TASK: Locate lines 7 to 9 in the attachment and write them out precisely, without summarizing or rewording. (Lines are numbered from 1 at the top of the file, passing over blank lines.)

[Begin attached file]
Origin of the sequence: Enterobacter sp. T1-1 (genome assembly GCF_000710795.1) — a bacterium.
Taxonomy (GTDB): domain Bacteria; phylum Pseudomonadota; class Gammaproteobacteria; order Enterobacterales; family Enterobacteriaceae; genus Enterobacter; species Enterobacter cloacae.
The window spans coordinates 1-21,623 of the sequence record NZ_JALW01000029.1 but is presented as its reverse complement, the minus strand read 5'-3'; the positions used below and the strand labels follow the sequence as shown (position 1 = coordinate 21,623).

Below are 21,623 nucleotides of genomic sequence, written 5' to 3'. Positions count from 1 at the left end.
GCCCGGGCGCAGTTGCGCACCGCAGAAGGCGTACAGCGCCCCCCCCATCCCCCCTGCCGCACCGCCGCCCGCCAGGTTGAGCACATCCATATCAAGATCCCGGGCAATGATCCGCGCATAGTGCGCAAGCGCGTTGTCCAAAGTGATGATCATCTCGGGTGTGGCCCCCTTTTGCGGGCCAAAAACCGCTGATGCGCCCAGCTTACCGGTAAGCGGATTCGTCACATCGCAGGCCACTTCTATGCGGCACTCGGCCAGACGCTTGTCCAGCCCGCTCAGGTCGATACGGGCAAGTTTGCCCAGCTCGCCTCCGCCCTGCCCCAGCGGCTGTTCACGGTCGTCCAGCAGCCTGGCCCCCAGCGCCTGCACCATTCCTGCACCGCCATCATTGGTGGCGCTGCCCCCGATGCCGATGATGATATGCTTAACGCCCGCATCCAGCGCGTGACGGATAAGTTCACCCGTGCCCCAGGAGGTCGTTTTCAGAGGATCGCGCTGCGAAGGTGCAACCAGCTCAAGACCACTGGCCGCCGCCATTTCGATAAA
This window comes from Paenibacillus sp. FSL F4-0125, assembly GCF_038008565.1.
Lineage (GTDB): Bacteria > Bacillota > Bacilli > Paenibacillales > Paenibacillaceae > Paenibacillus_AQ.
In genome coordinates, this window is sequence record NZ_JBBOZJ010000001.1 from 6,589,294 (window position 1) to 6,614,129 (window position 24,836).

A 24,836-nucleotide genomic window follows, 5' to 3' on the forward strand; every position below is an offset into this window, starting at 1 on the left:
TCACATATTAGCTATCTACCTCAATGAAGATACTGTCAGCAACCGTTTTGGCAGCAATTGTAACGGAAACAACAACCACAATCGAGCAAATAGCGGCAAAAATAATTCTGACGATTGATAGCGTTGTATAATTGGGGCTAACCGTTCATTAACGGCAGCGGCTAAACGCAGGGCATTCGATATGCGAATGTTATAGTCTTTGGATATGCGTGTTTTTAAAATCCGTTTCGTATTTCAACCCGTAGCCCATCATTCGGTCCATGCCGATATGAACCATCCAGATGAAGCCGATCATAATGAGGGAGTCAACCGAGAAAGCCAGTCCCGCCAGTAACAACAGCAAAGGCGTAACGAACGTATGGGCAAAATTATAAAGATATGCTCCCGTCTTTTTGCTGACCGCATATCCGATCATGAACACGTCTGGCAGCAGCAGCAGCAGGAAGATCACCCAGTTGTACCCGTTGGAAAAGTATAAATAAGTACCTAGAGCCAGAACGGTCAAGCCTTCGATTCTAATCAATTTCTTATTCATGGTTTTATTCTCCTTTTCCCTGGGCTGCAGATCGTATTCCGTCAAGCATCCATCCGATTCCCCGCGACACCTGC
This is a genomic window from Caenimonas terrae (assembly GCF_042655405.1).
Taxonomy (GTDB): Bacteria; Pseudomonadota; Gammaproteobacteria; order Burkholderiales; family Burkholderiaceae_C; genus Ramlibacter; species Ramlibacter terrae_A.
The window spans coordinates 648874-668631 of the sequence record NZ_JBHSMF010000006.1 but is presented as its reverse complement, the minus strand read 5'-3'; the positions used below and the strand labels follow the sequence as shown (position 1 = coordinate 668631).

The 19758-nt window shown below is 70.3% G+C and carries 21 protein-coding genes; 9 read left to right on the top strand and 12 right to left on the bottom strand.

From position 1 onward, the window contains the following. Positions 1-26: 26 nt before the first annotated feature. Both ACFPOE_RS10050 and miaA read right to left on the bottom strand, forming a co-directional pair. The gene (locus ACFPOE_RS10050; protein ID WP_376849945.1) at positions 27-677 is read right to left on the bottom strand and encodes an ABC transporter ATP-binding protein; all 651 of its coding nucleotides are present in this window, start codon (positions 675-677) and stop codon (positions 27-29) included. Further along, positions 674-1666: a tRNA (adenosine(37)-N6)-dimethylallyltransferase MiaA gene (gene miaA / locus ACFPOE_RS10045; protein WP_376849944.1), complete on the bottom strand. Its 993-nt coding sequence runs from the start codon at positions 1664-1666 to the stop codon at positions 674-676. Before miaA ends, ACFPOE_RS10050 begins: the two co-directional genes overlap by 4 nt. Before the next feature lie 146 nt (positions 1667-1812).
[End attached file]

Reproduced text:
Lineage (GTDB): Bacteria > Bacillota > Bacilli > Paenibacillales > Paenibacillaceae > Paenibacillus_AQ.
In genome coordinates, this window is sequence record NZ_JBBOZJ010000001.1 from 6,589,294 (window position 1) to 6,614,129 (window position 24,836).

A 24,836-nucleotide genomic window follows, 5' to 3' on the forward strand; every position below is an offset into this window, starting at 1 on the left: